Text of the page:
Document-Comparison Etiquette

I recently received the following message from a longtime reader:

When you eventually revise MCSD to its third edition, could you consider adding an appendix that talks about redlining protocol? Here’s what routinely happens to me: I send the other side a draft marked using Microsoft Word’s “track changes” feature. Using that feature, they accept some of my changes, reject others, and make changes of their own that are tracked using the “track changes” feature. What they send me doesn’t show those of my changes that they rejected, so their markup is misleading. I have rules of redlining to which I adhere, and I think they are commonly shared—outside of procurement departments.

I don’t do deals, so I don’t have occasion to engage in high-stakes document comparison (or redlining, or blacklining, or whatever you might call it). If you have any recommendations or cautionary tales, by all means post them in a comment.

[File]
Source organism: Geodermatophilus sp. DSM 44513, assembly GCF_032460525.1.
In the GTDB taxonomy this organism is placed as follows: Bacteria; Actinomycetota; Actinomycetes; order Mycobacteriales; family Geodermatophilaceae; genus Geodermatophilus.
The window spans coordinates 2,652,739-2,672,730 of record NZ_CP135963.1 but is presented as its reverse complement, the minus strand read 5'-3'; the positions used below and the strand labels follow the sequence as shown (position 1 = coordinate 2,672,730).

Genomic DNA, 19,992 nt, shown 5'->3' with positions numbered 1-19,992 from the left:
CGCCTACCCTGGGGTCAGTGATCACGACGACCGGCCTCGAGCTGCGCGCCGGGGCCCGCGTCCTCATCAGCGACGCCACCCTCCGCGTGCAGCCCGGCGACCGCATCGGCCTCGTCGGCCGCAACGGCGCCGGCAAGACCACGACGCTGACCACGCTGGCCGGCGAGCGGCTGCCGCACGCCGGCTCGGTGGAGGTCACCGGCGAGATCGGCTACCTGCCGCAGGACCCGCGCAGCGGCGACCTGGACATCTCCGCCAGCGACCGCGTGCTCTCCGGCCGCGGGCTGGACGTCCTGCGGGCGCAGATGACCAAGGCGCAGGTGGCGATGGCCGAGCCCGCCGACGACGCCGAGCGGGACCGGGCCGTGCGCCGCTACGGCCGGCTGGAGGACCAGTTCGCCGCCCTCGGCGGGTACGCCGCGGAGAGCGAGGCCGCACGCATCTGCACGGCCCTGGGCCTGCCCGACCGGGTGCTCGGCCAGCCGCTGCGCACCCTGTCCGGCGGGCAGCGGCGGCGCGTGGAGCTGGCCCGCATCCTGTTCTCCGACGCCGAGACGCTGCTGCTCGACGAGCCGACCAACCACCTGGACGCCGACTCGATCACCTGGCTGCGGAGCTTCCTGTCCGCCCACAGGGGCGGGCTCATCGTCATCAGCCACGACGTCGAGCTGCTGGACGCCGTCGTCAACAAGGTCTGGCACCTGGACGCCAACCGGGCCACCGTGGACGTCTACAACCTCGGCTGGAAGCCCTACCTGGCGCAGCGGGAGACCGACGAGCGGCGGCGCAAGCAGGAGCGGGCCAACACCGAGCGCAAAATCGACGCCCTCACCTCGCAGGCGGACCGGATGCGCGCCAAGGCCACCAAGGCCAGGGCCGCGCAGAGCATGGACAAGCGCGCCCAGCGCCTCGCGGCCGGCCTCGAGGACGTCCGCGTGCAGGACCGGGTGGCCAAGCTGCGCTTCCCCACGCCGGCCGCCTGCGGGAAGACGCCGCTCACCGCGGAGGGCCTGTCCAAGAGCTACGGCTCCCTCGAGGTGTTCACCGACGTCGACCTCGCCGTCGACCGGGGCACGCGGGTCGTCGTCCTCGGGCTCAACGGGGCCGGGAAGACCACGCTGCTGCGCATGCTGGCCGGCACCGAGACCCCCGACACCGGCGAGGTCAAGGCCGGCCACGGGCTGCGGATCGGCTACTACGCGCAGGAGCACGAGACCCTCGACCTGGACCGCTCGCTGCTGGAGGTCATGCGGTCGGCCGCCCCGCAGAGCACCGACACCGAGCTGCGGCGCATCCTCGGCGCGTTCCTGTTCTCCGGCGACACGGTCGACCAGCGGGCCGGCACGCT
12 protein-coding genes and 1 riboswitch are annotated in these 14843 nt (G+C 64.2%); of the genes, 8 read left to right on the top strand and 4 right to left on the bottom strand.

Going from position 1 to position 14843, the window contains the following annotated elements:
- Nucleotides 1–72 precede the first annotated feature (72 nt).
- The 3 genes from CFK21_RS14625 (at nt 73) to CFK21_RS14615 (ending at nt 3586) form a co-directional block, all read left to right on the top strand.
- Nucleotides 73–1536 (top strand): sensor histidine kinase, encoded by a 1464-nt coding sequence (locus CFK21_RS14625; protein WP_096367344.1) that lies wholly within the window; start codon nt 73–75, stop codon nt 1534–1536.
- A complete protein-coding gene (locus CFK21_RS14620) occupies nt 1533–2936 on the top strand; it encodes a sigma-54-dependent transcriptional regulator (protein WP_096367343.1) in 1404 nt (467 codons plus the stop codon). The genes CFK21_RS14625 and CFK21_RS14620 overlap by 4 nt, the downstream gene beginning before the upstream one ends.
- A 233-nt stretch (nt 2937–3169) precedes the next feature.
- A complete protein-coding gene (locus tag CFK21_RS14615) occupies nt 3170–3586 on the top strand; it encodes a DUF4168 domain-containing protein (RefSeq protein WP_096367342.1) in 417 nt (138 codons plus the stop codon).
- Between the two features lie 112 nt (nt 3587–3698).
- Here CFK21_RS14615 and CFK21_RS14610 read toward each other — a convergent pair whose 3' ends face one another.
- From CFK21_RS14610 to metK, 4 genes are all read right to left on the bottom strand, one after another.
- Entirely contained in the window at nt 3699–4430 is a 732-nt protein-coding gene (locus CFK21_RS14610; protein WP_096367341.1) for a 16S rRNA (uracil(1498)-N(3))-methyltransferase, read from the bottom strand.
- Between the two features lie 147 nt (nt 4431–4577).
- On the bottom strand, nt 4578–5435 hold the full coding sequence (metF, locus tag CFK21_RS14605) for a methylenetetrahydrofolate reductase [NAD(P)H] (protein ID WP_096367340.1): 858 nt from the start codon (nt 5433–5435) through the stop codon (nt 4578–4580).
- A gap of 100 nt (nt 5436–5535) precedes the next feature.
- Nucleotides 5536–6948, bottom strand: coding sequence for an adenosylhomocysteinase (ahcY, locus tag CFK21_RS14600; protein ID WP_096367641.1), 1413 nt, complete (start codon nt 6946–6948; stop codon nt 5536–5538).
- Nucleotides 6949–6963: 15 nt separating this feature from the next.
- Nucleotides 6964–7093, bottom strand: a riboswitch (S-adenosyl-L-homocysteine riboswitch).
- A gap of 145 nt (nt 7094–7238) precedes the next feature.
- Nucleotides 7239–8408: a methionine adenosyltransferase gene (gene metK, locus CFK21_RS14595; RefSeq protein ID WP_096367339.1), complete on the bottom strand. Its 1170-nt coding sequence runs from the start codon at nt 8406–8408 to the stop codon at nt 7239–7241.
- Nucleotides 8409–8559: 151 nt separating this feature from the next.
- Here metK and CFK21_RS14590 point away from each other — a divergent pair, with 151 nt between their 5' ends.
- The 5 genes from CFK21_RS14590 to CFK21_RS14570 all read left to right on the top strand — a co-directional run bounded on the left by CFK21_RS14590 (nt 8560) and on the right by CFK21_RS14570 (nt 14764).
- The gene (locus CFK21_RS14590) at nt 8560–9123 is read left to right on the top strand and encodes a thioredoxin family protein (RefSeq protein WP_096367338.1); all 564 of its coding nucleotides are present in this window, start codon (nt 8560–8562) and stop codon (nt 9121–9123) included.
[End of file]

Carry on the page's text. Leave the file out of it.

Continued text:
About the author

Ken Adams is the leading authority on how to say clearly whatever you want to say in a contract. He’s author of A Manual of Style for Contract Drafting, and he offers online and in-person training around the world. He’s also chief content officer of LegalSifter, Inc., a company that combines artificial intelligence and expertise to assist with review of contracts.